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HomeArchiveGuitar-Making a Family Tradition in Tibás

Guitar-Making a Family Tradition in Tibás

On a residential street in the northern San José district of Tibás, a modest two-story wooden building houses the workshop of the family Guzmán, the name that has become synonymous in Costa Rica with quality handmade guitars.

The door to the front office is open to the street, allowing neighbors and customers to pop in with a greeting or a quick question.

The room is covered with a thin layer of sawdust, a variety of acoustic and electroacoustic guitars line one wall ready to be picked up or sold, and the desk holds a frequently ringing telephone.

Behind the small but busy office is the workshop where the founder of Guitarras Guzmán Hermanos, S.A., 86-year-old Miguel Guzmán, can be found. The neveridle don Miguel wears a pleasant expression as he moves methodically and carefully while assembling the neck and fingerboard of a guitar. Instruments in various stages of production lean on the workbenches and adorn the tables.

More than 70 years ago, don Miguel came by foot from the mountain town of Puriscal, northwest of the capital, to the San José area.

He began his guitar-making career in the shop of his uncle, Emanuel Mora, with whom he worked and trained for 12 years.

In 1948 don Miguel started out on his own, with a carpenter’s bench given to him by Mora that he still uses to this day. At first he had the help of his brother Aristides. Later, his children came to work in the guitar shop.

His oldest, Manuel Antonio, 59, learned the trade from his father and works with him, while Sonia, 56, staffs the storefront in a second location in Tibás.

Sonia speaks proudly of her father’s work ethic.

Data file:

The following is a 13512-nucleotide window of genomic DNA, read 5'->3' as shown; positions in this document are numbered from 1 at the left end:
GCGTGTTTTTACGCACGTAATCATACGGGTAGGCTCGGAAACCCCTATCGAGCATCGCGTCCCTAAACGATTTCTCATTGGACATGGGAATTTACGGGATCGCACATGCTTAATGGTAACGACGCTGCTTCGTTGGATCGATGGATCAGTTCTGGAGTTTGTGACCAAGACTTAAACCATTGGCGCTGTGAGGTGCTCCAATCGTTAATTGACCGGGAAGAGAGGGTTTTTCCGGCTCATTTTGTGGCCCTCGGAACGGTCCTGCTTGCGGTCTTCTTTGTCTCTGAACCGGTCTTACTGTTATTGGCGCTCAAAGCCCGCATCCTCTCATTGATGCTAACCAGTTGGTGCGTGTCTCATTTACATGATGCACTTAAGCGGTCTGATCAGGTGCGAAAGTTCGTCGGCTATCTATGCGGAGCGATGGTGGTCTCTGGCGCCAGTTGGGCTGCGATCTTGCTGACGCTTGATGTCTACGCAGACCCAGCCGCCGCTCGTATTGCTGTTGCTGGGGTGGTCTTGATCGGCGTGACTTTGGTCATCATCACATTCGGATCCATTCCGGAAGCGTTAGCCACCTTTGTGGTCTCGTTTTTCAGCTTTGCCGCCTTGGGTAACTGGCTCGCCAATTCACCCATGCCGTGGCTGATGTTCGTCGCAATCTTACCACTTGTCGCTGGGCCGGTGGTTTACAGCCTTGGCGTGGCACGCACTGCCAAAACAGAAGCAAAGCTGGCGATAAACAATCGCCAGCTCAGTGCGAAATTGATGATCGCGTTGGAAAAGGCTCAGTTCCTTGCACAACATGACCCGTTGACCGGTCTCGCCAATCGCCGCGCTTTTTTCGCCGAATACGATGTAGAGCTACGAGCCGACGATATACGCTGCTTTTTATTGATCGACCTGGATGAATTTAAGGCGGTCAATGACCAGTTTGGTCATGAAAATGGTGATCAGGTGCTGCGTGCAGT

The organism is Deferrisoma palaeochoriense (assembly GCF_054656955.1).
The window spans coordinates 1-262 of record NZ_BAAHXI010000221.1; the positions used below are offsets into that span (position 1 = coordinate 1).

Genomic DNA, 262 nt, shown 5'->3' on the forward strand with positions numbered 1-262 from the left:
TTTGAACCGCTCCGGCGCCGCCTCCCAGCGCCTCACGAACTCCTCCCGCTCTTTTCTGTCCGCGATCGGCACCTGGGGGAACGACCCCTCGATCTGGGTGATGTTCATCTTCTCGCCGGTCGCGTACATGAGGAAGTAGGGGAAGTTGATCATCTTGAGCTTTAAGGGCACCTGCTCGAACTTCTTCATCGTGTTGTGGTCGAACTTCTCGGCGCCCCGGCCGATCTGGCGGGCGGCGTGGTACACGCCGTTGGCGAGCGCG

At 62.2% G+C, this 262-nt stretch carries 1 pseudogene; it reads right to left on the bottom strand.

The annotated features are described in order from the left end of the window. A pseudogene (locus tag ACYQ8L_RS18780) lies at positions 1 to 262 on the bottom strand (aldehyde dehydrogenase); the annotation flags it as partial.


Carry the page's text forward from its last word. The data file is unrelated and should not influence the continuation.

“My father is an excellent man; he has been running around working for more than 60 years,” she says. “I have always felt great pride for my father. God gave him a talent.”

While the elder Guzmán works, Manuel takes time to explain the business and share more of the family history. With a small smudge of sawdust on one cheek and a ready smile, Manuel seems to enjoy telling the story and demonstrating the process of making a Guzmán guitar.

While today the shop employs only five workers, before the depression in the 1980s, the company had as many as 27. In its busiest time it was able to produce 10 guitars per day. Now, with its smaller staff, it makes an average of 20 per week.

Guzmán guitars are sold all over the country, and Manuel explains that “every one of the guitars is unique.” Clients have included the late, great bolero master Ray Tico.

Guitarras Guzmán makes classical, acoustic and electro-acoustic guitars of all sizes, cut-away guitars, requintos and mandolins.

The price range for guitars begins at ¢45,000 (about $90) and climbs to ¢500,000 ($1,000). Prices depend on the quality of wood, inlays and other special modifications that can be requested. The average guitar takes 10 hours to make; however some higher-end styles can take up to 60 hours.

According to Manuel, what makes Guzmán guitars special is the “personal treatment.”

The instruments are not only put together with personalized attention, but are also decorated by hand. Each one is unique, and each receives either a hand-painted design or a conch shell inlay surrounding the sound hole.

It may seem strange to some, but neither Manuel nor his father has ever learned to play the guitar. Manuel says he never wanted to learn, explaining that “making an instrument is a very different art than playing one.”

“Everyone asks us if we know how to play the guitar,” he adds. “But nobody asks a guitarist if he knows how to make a guitar.”

After Manuel rushes out to pick up his grandkids, great-grandfather don Miguel gives a quick tour of the rest of the work area. Up a flight of rickety wooden stairs, he shows us the second floor where dozens of guitars hang while their glue dries before they can be sanded again, varnished and polished.

Sun peeks through a cloud and angles across the dusty floor. Guitars of various sizes sway gently from the ceiling.

Don Miguel smiles and says, “I will keep working in the shop until eight days before I die. I’m happy. If I stay busy, there won’t be time to die.”

Guitarras Guzmán

Guitarras Guzmán offers pre-made guitars, guitars built to order and instrument repair services out of its storefront and workshop locations in Tibás.

Storefront: Five Corners of Tibás,

San Juan Highway


Phone 297-6211.

Workshop and Office: From the San Juan de

Tibás church, 500 meters south and 50 meters west.

Phone 235-1603.




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